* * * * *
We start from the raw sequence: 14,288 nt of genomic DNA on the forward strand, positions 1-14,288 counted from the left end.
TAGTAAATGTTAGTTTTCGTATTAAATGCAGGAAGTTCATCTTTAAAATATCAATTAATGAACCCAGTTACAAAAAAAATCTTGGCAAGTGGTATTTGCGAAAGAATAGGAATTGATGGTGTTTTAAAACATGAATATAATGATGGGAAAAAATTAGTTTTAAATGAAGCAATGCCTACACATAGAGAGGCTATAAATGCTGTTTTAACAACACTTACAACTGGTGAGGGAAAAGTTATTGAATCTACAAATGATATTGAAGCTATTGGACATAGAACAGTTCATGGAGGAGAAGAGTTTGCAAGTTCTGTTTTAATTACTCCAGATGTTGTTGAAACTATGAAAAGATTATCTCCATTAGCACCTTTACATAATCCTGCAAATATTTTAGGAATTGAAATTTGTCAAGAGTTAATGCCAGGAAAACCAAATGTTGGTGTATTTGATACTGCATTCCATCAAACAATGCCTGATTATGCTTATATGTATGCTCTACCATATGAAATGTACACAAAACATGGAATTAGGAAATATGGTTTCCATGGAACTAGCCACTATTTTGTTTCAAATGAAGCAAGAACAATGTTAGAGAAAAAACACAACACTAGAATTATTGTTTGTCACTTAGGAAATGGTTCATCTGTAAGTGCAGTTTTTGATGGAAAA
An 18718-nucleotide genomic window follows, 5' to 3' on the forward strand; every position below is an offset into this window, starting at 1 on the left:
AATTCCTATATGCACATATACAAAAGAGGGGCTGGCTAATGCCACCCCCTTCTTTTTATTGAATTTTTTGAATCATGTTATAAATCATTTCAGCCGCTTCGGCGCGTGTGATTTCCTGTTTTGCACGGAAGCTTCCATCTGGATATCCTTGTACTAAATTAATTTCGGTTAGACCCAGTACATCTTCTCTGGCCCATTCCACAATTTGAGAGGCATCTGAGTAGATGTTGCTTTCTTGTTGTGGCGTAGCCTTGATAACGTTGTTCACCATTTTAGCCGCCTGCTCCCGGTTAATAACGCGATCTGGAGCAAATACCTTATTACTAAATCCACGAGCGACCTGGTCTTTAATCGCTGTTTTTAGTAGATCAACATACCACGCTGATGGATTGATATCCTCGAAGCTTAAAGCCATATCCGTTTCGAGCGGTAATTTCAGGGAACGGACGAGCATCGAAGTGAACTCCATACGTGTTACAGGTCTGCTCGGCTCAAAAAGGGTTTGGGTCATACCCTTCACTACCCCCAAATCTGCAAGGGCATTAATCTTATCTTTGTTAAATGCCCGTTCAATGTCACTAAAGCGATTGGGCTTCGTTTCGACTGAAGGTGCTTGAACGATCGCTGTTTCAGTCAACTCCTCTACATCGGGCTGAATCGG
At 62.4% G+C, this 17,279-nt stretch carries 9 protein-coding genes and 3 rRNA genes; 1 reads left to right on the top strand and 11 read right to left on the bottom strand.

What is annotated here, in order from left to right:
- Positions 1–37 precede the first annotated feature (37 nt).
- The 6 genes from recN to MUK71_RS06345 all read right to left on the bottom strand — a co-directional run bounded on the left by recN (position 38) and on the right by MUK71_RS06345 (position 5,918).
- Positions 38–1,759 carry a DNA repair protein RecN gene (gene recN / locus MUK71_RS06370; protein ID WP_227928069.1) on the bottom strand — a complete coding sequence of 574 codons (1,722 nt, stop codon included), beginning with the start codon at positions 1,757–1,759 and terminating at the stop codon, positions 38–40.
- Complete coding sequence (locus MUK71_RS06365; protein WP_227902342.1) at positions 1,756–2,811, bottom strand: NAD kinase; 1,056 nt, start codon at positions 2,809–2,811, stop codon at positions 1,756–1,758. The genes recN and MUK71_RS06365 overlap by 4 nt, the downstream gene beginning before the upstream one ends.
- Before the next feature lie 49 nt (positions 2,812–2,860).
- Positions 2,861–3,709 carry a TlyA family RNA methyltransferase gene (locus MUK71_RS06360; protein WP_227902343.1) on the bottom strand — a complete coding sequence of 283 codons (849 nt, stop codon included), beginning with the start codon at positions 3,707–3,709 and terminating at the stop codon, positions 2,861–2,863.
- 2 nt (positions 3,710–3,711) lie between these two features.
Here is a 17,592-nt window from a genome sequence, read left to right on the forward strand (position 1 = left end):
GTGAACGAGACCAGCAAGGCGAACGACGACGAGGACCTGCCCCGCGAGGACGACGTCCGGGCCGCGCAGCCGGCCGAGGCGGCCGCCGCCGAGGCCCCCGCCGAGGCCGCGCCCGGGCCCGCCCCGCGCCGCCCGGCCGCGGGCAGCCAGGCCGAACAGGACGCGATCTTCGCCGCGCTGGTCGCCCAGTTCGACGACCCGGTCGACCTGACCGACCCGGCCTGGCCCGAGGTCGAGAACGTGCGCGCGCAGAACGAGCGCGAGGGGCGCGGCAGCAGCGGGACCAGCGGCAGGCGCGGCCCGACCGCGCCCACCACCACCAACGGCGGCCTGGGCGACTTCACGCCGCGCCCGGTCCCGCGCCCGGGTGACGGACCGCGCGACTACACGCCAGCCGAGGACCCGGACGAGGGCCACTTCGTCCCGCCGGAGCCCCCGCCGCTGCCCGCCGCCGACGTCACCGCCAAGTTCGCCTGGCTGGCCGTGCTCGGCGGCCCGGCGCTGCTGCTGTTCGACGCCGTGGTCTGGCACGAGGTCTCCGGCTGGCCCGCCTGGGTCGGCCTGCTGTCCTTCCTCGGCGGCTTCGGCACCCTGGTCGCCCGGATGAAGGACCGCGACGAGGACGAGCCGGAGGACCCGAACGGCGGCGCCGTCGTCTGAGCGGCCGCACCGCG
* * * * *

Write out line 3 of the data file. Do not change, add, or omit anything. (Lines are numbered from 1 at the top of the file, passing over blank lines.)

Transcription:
An 18718-nucleotide genomic window follows, 5' to 3' on the forward strand; every position below is an offset into this window, starting at 1 on the left: